John Graham says he needs help to protect Columbia County's streams and creeks.
On Dec. 3, Graham, a retired entomologist and the volunteer coordinator of Columbia County's Adopt-a-Stream program, will hold an introductory workshop to Adopt-a-Stream at the Martinez-Columbia Fire Rescue station on Oakley Pirkle Road in Martinez.
"What we're doing with this training program ... is introduce new volunteers to the Adopt-a-Stream concept," Graham said. "In that regard, they will learn what their obligations are for a year."
According to Georgia Adopt-a-Stream, obligations for volunteers include visual and physical evaluation of the stream for erosion, sedimentation and excessive nutrients; biological monitoring; and chemical monitoring.
Prospective volunteers should be prepared for about two hours of work per month, Graham said.
Biological monitoring involves collecting debris from the water and examining and sorting the macro-invertebrates - including fresh water mollusks, crustaceans, insects and worms that live in the samples, Graham said.
"Some of these invertebrates are sensitive to pollution, some are moderately insensitive and others are very insensitive to pollution; that is, they can exist in fairly polluted waters normally," Graham said.
Macro-invertebrates, those that might be seen with the naked eye, do not require specialized equipment to detect and catalog.
"By taking these critters out of the water and then sorting them," Graham said, "we can grade them by their sensitivity and come up with a score that allows us to determine the overall quality of the stream from a biological point of view."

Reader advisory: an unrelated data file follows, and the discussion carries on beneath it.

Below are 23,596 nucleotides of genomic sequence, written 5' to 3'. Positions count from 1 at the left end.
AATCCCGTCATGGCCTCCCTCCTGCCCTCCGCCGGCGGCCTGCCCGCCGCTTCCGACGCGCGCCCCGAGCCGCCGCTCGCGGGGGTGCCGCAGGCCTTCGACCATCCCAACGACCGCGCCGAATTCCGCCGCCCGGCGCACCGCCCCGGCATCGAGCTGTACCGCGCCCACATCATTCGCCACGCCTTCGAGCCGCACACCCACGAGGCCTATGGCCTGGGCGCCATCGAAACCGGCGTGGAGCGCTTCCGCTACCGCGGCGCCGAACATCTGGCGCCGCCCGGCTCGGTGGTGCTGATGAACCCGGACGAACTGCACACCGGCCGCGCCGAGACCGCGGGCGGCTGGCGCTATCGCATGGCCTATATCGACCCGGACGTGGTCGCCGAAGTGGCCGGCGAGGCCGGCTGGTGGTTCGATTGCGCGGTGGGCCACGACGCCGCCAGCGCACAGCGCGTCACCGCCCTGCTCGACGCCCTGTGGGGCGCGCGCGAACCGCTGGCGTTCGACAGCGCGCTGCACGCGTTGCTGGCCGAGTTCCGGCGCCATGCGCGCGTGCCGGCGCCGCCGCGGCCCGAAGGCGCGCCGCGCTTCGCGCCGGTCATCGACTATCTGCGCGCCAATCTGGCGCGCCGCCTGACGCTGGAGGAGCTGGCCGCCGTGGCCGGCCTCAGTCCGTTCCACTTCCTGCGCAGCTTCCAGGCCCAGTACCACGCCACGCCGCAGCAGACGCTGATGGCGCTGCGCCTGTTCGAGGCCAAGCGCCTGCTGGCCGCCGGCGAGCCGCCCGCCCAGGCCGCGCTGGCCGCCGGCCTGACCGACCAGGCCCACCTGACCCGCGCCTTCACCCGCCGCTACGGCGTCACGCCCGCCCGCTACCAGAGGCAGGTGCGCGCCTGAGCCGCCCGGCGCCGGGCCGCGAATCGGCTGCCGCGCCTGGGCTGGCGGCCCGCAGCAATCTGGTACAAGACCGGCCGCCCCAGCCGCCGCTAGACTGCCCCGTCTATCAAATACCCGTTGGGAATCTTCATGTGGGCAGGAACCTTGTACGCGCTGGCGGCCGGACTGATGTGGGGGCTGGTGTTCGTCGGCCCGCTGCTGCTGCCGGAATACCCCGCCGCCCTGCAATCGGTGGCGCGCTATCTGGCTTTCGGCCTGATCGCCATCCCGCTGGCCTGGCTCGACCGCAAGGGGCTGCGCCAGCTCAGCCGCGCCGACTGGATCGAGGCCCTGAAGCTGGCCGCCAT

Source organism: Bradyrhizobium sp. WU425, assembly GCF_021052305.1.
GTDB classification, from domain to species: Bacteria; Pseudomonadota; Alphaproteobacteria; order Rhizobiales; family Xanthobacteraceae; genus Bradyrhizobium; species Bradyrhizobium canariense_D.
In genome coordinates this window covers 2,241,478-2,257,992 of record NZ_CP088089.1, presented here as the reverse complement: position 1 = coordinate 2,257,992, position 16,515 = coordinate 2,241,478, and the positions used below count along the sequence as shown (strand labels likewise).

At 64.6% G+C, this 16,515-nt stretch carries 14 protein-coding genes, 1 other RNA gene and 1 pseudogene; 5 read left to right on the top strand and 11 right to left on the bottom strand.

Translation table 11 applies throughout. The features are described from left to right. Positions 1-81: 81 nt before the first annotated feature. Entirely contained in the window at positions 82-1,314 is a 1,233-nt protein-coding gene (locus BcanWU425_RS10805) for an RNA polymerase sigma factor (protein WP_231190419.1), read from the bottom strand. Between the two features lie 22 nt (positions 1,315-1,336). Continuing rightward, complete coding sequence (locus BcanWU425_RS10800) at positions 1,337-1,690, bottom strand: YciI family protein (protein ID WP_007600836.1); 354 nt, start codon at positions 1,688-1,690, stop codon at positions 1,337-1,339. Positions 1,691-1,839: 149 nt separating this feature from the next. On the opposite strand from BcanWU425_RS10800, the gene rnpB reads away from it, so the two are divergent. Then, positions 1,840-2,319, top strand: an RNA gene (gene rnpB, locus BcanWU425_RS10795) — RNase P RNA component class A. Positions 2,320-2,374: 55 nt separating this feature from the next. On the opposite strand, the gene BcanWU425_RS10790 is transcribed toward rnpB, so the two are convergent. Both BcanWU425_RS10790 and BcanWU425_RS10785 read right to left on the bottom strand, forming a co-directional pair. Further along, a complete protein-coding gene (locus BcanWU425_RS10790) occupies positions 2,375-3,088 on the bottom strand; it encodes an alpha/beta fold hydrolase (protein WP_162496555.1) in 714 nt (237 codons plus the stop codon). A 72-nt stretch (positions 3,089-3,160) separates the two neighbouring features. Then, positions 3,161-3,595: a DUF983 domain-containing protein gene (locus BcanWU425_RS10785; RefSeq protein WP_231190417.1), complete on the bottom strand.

"Even a ... newcomer, a kid, can recognize them right away," Graham said. "They see them there and know it's something to be collected."
New Adopt-a-Stream volunteers also will learn how to conduct pH testing and electrolyte monitoring.
Testing pH determines a stream's level of acidity, and electrolyte monitoring indicates electrical conductivity, which might be an indicator of fecal-coliform bacteria or heavy mineral content.
Graham said high levels of electrolytes are not uncommon in streams in urban areas.
The Dec. 3 workshop will take place from 9 a.m. to 1 p.m. The fire station was chosen for the meeting because it borders Crawford Creek.
Space for the Getting Started workshop is limited, and reservations must be made with Graham in advance.
For more information about being an Adopt-a-Stream volunteer, contact Graham at email@example.com.
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